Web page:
1875 Engraving Dixons Point

An 1873 color sketch of this scene by artist John Badger Bachelder can be found on the New Hampshire Historical Society website here. Even earlier views of the scene by Bachelder can be found here (1867) and here (1858).
The same view about 40 years later. Dixon’s Point (indicated with red arrow) was named after James L. Dixon, who at the time owned the entire spit of land, located at the end of Winnisquam Avenue.

The exact same view as in the postcard above, but given an artistic nighttime treatment.

A view from a higher vantage point of Dixon Point and the City of Laconia.

Earlier, the same location had been known as Horse Shoe Bend.

Looking right down the mouth of the Winnipesaukee River as it enters Lake Winnisquam. From a stereoview by the earliest Laconia photographer, W.L. Wilder.

Another stereoview by W.L. Wilder. Handwritten on the back is “View of Laconia as you enter the village near Taylor House”.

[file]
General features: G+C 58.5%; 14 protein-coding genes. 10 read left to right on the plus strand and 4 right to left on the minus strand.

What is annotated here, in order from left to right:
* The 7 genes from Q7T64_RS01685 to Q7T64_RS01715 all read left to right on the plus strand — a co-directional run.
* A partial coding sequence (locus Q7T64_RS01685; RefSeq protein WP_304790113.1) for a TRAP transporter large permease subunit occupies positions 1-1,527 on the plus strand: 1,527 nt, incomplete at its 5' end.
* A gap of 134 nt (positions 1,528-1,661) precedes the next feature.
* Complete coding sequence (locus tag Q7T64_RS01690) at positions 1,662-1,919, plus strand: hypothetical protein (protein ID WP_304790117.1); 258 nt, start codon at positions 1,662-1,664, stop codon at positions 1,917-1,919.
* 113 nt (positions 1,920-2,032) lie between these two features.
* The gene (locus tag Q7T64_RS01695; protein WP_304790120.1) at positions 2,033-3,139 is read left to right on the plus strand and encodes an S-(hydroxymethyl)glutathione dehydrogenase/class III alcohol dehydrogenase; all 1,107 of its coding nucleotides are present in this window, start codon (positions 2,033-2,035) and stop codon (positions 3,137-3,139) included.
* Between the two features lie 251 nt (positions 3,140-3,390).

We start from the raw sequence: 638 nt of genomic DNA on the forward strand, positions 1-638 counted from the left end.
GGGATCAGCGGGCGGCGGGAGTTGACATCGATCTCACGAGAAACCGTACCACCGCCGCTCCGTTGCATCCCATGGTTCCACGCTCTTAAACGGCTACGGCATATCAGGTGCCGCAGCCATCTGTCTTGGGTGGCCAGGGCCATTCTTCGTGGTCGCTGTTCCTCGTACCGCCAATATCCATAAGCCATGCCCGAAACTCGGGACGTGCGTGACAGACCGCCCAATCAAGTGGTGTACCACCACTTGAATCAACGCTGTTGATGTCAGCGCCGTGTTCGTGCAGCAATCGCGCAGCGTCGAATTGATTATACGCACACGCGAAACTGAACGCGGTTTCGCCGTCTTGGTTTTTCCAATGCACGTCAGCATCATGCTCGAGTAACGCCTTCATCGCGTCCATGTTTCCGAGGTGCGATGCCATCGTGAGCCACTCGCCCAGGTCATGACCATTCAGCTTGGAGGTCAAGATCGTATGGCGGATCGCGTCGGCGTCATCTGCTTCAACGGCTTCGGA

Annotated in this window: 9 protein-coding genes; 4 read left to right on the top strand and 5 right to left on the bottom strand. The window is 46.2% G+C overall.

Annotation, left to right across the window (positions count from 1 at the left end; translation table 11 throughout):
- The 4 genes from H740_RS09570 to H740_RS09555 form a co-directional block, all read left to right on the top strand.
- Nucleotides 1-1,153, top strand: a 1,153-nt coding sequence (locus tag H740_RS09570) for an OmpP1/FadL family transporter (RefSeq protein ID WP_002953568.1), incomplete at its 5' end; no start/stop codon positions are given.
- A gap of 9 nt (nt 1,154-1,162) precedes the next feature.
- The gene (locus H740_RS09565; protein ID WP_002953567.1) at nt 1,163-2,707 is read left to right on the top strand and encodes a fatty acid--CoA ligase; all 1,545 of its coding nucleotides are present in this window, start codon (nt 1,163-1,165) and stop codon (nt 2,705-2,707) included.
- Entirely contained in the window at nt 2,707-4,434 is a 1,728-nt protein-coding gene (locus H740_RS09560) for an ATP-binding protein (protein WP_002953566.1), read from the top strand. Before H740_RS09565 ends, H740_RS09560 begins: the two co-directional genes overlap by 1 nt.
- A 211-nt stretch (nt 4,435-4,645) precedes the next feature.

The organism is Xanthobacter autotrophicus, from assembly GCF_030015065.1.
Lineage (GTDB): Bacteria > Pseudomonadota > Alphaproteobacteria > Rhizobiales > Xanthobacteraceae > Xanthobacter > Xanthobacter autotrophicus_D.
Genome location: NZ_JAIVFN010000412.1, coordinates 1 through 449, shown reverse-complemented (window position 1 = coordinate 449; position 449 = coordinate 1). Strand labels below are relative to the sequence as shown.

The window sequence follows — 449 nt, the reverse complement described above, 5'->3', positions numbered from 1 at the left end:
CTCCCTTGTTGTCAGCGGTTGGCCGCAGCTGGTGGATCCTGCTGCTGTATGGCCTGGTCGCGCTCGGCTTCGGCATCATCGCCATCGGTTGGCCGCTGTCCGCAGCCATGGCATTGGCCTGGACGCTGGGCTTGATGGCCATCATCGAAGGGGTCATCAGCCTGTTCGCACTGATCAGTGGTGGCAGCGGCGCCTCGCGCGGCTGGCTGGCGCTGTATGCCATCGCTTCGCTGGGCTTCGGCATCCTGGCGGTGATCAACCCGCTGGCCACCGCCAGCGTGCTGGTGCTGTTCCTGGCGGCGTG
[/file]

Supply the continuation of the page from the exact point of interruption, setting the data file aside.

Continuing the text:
At one time or another, the Bay View or Taylor House, the Vue de l’Eau Hotel, the Ewebin Inn, and the Terrace Hotel occupied the approximate location where these pictures of Dixon’s Point were taken. The Saint Francis Rehabilitation and Nursing Center and the Bishop Bradley Senior Living Community now occupy the location. Because of tree growth in the intervening years, it is not possible today to take a similar photo of Dixon’s point.

The Bay View House was the first hotel in this location, dating from the 1870s. The following photo is from a stereoview by photographer George H. Tebbetts.

An almost identical view from the Laconia stereoview photographer W.L. Wilder. Handwritten on the back is “Distant view of Taylors Hotel”.

The Vue De L’Eau Hotel, the second hotel in this location, opened in April, 1897. The name means “Water View” in French.

The Ewebin Inn was the third hotel in this location.

The Terrace Hotel was the last hotel in this location.

The view from the Terrace. Postcard postmarked in 1944.

A view of the train pulling into view of Dixon Point and passing by the Winnisquam shoreline in 1911 shortly before arriving in Laconia.

1907 color view of the above scene, no train.